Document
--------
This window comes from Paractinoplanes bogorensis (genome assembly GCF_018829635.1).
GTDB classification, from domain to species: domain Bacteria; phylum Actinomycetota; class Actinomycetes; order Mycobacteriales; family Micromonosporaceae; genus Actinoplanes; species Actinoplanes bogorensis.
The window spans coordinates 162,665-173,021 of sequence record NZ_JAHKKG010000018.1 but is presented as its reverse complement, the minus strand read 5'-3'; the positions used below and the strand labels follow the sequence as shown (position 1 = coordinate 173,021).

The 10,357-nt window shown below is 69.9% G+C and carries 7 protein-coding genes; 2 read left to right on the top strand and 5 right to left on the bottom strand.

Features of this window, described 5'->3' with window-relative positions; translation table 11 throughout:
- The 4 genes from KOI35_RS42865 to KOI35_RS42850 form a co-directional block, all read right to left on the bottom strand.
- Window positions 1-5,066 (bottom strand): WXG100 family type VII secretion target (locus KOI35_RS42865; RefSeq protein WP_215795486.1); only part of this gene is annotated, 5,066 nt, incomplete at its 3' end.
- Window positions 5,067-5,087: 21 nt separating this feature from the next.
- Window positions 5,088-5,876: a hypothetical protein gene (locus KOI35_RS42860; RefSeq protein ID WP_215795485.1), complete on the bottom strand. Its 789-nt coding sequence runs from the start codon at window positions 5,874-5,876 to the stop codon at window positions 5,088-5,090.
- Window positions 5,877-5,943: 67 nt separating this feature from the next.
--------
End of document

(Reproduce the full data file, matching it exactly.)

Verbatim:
This window comes from Paractinoplanes bogorensis (genome assembly GCF_018829635.1).
GTDB classification, from domain to species: domain Bacteria; phylum Actinomycetota; class Actinomycetes; order Mycobacteriales; family Micromonosporaceae; genus Actinoplanes; species Actinoplanes bogorensis.
The window spans coordinates 162,665-173,021 of sequence record NZ_JAHKKG010000018.1 but is presented as its reverse complement, the minus strand read 5'-3'; the positions used below and the strand labels follow the sequence as shown (position 1 = coordinate 173,021).

The 10,357-nt window shown below is 69.9% G+C and carries 7 protein-coding genes; 2 read left to right on the top strand and 5 right to left on the bottom strand.

Features of this window, described 5'->3' with window-relative positions; translation table 11 throughout:
- The 4 genes from KOI35_RS42865 to KOI35_RS42850 form a co-directional block, all read right to left on the bottom strand.
- Window positions 1-5,066 (bottom strand): WXG100 family type VII secretion target (locus KOI35_RS42865; RefSeq protein WP_215795486.1); only part of this gene is annotated, 5,066 nt, incomplete at its 3' end.
- Window positions 5,067-5,087: 21 nt separating this feature from the next.
- Window positions 5,088-5,876: a hypothetical protein gene (locus KOI35_RS42860; RefSeq protein ID WP_215795485.1), complete on the bottom strand. Its 789-nt coding sequence runs from the start codon at window positions 5,874-5,876 to the stop codon at window positions 5,088-5,090.
- Window positions 5,877-5,943: 67 nt separating this feature from the next.